John 1:1-18

                Where were we in the beginning? Because prior to the beginning was the Word, Jesus. Simultaneously, the Word/Jesus was with God and God. The process of creation was set forth through him and all that exists comes from Christ. Life exists through and in Christ. Life is also light, light shining in the darkness, not to be overtaken by any darkness.

In the beginning we, that is the collective us was in the mind and heart of God looking for creative expression, perhaps part of a divine experiment or an epic story, but more likely, this human existence was the product of God’s love desiring a tangible expression. While I find this the most likely scenario, John 1 does not bring us to that conclusion yet because John is interested in establishing an entrance for and an introduction to Jesus. John conjures up the familiarity of Genesis, the familiarity of fairy tale, and the familiarity of story-telling. John starts us not in the middle but in the beginning and then fast forwards to another man named John.

John the Baptist was a witness, a man who was an announcer, the person on the loudspeaker in a stadium, the person in the fancy clothes hosting an award show, a voice in the wilderness looking for someone to listen. But even more than that, the gospel describes him as one bearing witness to the light or in other words bearing witness to that which should be obvious. Honestly, light is so obvious and necessary it’s hard to be taken for granted.

1But light does more than allow us to see, tan and sometimes blind us. More than seeing, it is revealing.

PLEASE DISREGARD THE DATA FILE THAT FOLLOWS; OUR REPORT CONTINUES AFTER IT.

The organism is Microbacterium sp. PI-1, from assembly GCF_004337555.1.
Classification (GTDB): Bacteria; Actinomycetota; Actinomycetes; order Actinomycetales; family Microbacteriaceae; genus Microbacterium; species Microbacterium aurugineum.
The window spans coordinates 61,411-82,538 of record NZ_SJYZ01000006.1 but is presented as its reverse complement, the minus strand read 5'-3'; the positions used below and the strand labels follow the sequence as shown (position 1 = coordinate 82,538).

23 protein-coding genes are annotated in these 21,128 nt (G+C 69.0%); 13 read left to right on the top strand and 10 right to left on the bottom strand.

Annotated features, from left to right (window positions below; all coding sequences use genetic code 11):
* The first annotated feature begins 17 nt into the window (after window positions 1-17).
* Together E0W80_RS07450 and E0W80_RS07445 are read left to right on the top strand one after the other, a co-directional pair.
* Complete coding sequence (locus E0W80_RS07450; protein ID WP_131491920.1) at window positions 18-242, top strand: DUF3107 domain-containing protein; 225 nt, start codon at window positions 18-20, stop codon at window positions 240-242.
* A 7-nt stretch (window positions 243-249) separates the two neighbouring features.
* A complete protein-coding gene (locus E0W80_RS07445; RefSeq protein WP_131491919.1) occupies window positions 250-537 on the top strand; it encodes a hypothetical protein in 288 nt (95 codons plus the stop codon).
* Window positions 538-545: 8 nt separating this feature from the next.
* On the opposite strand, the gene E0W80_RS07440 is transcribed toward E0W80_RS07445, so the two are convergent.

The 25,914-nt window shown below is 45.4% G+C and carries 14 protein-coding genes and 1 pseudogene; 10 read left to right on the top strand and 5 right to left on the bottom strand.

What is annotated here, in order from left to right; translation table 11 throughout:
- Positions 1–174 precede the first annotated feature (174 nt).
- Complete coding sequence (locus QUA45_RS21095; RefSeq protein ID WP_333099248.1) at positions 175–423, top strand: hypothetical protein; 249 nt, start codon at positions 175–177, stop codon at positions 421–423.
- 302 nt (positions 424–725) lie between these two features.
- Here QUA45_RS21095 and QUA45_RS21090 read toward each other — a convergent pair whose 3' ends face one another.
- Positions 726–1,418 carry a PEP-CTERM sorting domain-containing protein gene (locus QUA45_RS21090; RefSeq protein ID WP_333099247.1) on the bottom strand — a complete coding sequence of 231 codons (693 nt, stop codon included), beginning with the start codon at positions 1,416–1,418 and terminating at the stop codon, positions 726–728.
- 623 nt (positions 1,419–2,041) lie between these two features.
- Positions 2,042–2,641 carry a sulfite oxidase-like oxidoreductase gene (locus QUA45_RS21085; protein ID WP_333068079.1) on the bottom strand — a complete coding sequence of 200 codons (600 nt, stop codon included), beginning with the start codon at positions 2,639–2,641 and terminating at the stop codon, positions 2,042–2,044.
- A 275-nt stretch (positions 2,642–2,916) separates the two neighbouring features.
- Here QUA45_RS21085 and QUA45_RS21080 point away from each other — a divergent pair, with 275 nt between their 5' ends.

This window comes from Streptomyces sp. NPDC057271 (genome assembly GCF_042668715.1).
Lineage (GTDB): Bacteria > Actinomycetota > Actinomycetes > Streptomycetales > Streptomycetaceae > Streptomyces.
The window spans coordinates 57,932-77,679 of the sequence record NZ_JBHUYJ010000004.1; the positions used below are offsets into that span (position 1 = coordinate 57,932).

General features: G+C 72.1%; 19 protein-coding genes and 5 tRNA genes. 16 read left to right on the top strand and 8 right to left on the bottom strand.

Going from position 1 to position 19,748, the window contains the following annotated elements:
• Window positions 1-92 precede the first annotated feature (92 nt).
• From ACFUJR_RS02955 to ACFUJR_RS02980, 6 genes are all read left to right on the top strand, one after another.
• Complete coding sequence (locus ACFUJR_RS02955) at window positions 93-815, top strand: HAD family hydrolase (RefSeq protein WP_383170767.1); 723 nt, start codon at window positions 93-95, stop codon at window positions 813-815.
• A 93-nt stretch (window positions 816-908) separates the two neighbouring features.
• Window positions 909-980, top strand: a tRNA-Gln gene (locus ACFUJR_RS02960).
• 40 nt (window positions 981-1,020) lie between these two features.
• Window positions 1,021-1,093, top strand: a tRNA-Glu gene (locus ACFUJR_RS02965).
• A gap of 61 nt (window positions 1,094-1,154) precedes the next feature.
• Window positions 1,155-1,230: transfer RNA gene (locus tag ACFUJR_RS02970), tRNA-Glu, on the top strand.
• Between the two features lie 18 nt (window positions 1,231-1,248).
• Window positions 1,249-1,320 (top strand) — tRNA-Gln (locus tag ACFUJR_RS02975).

The world did not know Jesus. Even though He came by way of the world and created the world, we were and sometimes still are oblivious to who Jesus is. As obvious as the light is, we can just as easily move our eyelids an inch together and no longer see the light. As easy as it is to see the light, it just as easy to close our eyes to it. That is what humanity did. We went to sleep, yet in our slumber we sensed we were missing something, perhaps everything while we slept. As great as sleeping can be we couldn’t help but recognize we were missing out.

We were missing out on childhood, wide-eyed splendor and wonder of seeing God be and do all that is awesome. Upon reception, or comprehension, or through a simple recognition of a need for Jesus, we were given the privilege to become children of God. Believing in Jesus gives one a massive advantage in that access to God as a Father is now possible, meaning anything we need and want to ask for can be asked for of Him.

We are given a completely new identity. God is Dad. We were not the intentionality or the accidents of our parents. We are the intentional creation and the dearly beloved of the Father and of Jesus Christ.

This is demonstrated to us in Jesus dwelling on earth, so the earth could see him for a little while. To see the heart of God in human flesh. To see the fullness of all that is true and all that is gracious in a living person, but it was too much to handle. It was so foreign for man to observe and experience perfection that the best bet was to kill Him. Kill perfection and see what happens.

But in his life and in his death was released overflowing grace and truth. Trying to stop perfection let loose the levee of love and the world couldn’t remain the same because Jesus has been and is being declared to the world.



In John 1, John the Baptist begins the declaration. Even he, only knows part of the story. He just knows Jesus is greater and better and the one we should look for. For those who have found him and experienced the power of a renewed life in Christ, many other questions and misunderstandings follow. For those who don’t know about receiving Jesus and becoming a child of God, there is simply no greater choice. Jesus reveals Himself and begins to transform those who receive Him.


Word and Light. Hearing the word and seeing the light guides our path. Hearing shapes what we believe and seeing shapes how we live. The people went out to hear and see a man who pointed them to God in John the Baptist.

May we be transformed and gain our rhythm from the things that lead us to Jesus.

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